“Growing up, all my friends smoked, and I had easy access to people willing to buy cigarettes for me. I started smoking regularly by age fourteen. I quit during my pregnancy but had no plan to stay smoke-free. I started up again soon after I gave birth and kept smoking until one eveniing out when I smoked so many cigarettes I had a “cigarette hangover.” I felt so terrible that I decided right then and there to never smoke again. My quit day was March 29, 1992. I twas tempted to smoke when I was out with friends but I decided that smoking was no longer an option for me. I struggled with weight gain. I started to walk daily to manage my cravings and keep my weight under control. Walking increased my physical stamina and I got better at playing the sports I loved — softball and volleyball. Anyone can quit but you have to want it and make up your mind to do it. Walking started me on my path to quitting smoking and better health. This year, I will celebrate 25 years as a non-smoker and daily walker!”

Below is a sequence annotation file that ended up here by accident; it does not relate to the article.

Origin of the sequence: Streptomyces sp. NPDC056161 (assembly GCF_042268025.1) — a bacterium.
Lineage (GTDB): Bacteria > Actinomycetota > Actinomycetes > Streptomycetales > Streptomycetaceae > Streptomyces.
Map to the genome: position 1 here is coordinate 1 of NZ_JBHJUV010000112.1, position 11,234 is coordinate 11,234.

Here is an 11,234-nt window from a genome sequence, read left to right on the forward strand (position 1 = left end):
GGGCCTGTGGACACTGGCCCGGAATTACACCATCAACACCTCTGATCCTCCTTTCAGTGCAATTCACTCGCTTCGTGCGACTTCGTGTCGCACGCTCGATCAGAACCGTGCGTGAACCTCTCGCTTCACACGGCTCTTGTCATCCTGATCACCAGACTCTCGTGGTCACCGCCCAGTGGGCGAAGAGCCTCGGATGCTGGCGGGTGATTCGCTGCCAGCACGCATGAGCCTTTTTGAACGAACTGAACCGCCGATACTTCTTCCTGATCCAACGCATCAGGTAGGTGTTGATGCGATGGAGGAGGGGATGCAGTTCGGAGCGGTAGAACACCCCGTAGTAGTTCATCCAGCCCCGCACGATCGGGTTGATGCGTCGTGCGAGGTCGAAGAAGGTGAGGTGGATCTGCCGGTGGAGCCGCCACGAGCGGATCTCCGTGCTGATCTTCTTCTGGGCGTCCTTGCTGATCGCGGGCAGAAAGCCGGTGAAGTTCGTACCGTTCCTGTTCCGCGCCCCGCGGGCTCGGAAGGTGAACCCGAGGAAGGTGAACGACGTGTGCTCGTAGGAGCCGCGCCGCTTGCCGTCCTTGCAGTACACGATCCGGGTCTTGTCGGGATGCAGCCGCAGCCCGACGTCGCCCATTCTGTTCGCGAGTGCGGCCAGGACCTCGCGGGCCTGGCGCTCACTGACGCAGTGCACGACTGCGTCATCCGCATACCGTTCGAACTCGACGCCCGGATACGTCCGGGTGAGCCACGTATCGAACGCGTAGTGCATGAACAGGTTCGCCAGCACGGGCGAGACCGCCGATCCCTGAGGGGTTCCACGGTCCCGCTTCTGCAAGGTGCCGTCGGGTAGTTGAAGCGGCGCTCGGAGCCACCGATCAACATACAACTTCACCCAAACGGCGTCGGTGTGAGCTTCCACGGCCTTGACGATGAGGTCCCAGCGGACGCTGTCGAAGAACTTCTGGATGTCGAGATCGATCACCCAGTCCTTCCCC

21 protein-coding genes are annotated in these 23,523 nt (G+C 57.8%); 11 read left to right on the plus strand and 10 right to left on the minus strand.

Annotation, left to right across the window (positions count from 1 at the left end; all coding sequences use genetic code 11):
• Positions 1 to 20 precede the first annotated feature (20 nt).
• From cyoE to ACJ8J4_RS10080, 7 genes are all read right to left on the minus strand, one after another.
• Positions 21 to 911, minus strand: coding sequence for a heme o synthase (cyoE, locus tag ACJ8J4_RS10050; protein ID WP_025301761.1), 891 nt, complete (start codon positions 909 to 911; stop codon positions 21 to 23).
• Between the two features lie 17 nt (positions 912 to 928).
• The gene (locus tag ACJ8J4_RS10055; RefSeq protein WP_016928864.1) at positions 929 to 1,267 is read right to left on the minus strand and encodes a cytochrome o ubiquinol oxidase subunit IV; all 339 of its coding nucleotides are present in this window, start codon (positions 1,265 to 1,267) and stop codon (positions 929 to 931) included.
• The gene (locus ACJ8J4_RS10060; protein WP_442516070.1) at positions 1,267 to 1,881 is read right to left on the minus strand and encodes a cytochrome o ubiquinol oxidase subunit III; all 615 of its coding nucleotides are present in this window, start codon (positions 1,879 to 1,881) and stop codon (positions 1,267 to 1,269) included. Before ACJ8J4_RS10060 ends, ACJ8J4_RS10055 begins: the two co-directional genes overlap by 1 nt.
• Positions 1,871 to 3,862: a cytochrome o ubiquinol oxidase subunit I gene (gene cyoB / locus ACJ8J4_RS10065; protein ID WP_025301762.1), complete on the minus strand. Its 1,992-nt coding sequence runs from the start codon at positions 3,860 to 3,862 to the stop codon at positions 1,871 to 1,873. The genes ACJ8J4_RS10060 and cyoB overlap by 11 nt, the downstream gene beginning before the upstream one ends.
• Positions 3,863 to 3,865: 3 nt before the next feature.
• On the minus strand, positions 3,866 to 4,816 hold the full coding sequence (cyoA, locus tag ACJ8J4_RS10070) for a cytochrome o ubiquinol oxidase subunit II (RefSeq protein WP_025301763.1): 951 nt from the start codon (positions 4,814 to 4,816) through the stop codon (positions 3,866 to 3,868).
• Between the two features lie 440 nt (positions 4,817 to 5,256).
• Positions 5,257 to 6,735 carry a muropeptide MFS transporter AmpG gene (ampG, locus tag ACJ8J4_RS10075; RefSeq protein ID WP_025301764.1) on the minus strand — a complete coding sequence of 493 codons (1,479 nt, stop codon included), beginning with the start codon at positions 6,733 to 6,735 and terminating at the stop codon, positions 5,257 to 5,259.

Many former smokers experience weight gain soon after quitting, with the average person gaining seven to ten pounds. Smoking suppresses appetite, and after quitting, food often tastes better and can be a replacement for satisfying those cigarette cravings. Building healthy eating habits to manage weight along with daily physical activity can increase metabolism and help reduce withdrawal symptoms while quitting smoking.
For support with quitting tobacco and building healthy habits, Alaska citizens may enroll with Alaska’s Tobacco Quit Line at 1-800-784-8669 or www.alaskaquitline.com .